Murder 3 back in Chauvin Trial, for now

Derek Chauvin (right) and his attorney, Eric Nelson, on Thursday, March 11. (FOX 9)

Judge Peter Cahill reluctantly put the charge of Murder in the Third Degree back on the table Thursday for jurors in the trial of former Minneapolis Police officer Derek Chauvin.  The Minnesota Court of Appeals left him little choice.

But the controversy over the Murder in the Third statute, and particularly its use in police killings, is far from over.

"It doesn’t fit.  It doesn’t fit at all," said long-time defense attorney Joe Friedberg.

Friedberg and other legal experts said it is noteworthy how quickly the Minnesota Supreme Court said it would review the Appeals Court decision upholding the conviction of former Minneapolis Police officer Mohammed Noor for Third Degree Murder in the killing of Justine Damond.

Likewise, former Ramsey County Attorney Susan Gaertner believes "the law around Third Degree Murder is unsettled," and will be resolved by the Minnesota Supreme Court when it hears arguments in the Noor case in June.

The Minnesota Murder in the Third Degree statute is a linguistic minefield.  It reads, "Whoever, without intent to effect the death of any person, causes the death of another by perpetrating an act eminently dangerous to others and evincing a depraved mind, without regard for human life, is guilty of murder in the third degree..."

The term ‘depraved mind’ isn’t defined in statute, and Cahill is unlikely to define it for the jury in the Chauvin trial. Jurors have also been known to struggle with ‘eminently dangerous.’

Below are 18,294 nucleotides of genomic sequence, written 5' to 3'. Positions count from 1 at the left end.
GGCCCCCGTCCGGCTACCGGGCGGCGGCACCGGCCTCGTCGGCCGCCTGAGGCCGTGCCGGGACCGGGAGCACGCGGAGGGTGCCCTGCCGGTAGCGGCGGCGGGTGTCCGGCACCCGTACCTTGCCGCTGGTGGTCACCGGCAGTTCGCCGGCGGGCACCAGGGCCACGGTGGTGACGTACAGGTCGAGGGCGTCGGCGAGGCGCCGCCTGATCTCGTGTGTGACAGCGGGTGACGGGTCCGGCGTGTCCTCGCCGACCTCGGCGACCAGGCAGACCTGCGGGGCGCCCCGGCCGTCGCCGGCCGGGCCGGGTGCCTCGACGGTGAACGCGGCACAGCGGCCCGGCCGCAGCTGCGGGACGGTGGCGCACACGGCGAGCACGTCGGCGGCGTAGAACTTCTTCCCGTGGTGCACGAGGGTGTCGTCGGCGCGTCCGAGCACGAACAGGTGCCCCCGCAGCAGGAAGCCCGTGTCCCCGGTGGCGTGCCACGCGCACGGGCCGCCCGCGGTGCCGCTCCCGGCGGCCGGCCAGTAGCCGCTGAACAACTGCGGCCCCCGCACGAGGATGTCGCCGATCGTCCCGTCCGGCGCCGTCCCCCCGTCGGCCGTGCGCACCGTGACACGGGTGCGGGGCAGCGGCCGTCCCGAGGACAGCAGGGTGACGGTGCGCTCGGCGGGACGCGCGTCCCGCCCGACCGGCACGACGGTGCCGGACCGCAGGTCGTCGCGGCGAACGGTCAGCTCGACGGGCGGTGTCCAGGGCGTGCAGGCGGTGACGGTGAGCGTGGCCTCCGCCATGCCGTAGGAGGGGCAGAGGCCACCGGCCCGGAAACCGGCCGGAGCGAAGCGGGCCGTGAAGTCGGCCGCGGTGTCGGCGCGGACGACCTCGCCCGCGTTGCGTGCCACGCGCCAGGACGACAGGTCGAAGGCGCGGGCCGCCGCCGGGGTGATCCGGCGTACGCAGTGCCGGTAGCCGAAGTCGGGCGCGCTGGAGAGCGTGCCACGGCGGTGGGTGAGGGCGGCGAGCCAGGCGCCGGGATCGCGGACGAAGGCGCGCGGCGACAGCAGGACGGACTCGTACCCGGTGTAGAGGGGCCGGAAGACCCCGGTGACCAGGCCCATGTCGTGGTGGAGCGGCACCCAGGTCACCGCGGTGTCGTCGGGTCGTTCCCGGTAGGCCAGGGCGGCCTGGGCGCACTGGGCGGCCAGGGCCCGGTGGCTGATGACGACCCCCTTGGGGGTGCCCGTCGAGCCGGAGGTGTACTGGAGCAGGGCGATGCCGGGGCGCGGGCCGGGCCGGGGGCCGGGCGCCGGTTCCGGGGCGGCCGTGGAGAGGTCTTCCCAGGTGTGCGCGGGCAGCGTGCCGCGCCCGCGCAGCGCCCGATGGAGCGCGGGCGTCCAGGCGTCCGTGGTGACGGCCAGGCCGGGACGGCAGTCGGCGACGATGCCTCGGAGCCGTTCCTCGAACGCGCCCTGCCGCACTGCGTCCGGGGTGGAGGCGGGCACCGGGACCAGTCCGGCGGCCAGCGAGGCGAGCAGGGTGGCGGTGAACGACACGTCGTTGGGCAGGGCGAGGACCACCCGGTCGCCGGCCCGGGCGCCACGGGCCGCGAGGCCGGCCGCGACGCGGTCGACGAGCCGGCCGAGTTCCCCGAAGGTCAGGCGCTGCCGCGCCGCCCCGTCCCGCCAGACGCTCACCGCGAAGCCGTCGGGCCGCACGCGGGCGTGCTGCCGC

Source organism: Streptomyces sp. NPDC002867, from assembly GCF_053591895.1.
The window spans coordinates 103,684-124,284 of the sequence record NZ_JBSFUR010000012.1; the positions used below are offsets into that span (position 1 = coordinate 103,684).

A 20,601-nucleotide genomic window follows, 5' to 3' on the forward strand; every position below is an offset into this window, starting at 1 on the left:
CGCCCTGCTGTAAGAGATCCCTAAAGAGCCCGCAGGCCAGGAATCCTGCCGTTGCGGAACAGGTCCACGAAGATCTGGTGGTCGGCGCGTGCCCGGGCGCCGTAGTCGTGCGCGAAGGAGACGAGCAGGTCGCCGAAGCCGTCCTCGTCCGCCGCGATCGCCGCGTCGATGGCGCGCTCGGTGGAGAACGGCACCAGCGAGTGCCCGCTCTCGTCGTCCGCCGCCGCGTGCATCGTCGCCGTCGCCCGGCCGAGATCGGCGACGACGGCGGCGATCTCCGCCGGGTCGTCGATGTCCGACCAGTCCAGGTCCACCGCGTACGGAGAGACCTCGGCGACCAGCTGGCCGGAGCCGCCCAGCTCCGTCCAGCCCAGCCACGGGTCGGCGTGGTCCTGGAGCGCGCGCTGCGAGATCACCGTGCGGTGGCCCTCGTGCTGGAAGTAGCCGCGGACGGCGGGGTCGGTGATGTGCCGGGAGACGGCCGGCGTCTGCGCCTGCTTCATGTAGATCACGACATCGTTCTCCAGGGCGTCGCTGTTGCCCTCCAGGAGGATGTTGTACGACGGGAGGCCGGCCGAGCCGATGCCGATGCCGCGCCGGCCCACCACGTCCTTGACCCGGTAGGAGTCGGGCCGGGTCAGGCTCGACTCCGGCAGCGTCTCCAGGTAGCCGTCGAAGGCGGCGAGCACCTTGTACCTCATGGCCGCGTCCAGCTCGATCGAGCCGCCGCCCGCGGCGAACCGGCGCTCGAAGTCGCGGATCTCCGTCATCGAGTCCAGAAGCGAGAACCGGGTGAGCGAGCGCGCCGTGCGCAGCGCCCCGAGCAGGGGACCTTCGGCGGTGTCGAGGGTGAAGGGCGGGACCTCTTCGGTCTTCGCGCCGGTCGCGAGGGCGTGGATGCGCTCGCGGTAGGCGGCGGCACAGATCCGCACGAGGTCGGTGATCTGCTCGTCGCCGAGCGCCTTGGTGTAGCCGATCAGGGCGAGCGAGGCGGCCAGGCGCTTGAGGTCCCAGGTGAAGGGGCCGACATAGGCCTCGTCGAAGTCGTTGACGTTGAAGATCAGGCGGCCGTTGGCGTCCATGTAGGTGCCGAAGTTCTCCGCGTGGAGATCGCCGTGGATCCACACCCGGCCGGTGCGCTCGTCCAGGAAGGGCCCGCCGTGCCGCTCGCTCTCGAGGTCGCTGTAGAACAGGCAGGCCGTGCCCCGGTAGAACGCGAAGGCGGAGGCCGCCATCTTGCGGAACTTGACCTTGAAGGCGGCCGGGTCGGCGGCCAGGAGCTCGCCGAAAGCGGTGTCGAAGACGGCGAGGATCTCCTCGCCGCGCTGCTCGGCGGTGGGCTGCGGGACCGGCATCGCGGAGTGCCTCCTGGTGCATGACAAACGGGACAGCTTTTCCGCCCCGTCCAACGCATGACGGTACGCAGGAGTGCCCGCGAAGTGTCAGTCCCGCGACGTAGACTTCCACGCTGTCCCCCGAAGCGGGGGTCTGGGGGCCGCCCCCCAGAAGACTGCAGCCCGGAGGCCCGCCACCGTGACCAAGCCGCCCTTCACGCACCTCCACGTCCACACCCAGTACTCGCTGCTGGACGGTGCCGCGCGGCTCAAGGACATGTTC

But the real linguistic nightmare is the innocuous word, ‘others,’ and whether that term could apply to a single individual.  The Minnesota Court of Appeals, in a 2-1 ruling, said it could.

Friedberg said the law was originally intended for random, drive-by shootings.

"It’s what we call a Mardi Gras statute," he said.  "You’re at Mardi Gras and you shoot your pistol straight up in the air and the bullet comes down and kills someone."

"And nothing that Chauvin did was eminently dangerous to others.  Nobody else could’ve been hurt by his actions," Friedberg said.

For prosecutors, Third Degree Murder is a strategic advantage in that it gives jurors a fall back for consideration if they cannot agree on 2nd Degree Unintentional Murder, but they believe something more serious than manslaughter is warranted.

"Anything a jury can hang their hat on," said defense attorney Ryan Pacyga.  "The prosecution wants to give this jury a hundred coat hooks."

It could also give prosecutors leverage if a plea bargain is ever back on the table.

As FOX 9 first reported in June, state and federal prosecutors were working on a plea deal with Chauvin in the days after the killing of George Floyd.  Former U.S. Attorney General Richard Barr rejected the deal, the New York Times recently reported.

But ten months later, it is hard to imagine what such a deal would look like.

Pacyga said prosecutors are unlikely to offer manslaughter instead of murder, when "the whole world is watching and we’re sitting on a powder keg."

And for the defense, both 2nd Degree Unintentional Murder and Third Degree Murder carry the same guideline sentence of 10 to 15 years in prison.

"I don’t see how it moves the needle on any plea agreement, I think that ship has sailed," said Gaertner, the former prosecutor.

It is still possible, although unlikely, that Judge Cahill could dismiss the Third Degree Murder charge during the trial or after the verdict, if he decides the evidence presented doesn’t match the statute.

Theoretically, it could happen after the prosecution rests its case, if the defense makes what’s known as a Motion for Judgement of Acquittal.  If that were to occur, the issue could not be appealed.

In extremely rare cases, it can also happen after a jury reaches a verdict, what is known as Judgement Notwithstanding Verdict, or JNOV.  In that case, an appeal would be permitted and would be highly likely.

For Judge Cahill, a former Hennepin County prosecutor, Third Degree Murder remains a legal dilemma:  A statue he has signaled he believes is being misapplied, an Appeals Court ruling he can no longer ignore, and a Minnesota Supreme Court that may be ready to overturn a verdict.

And all of it over a simple word:  Others.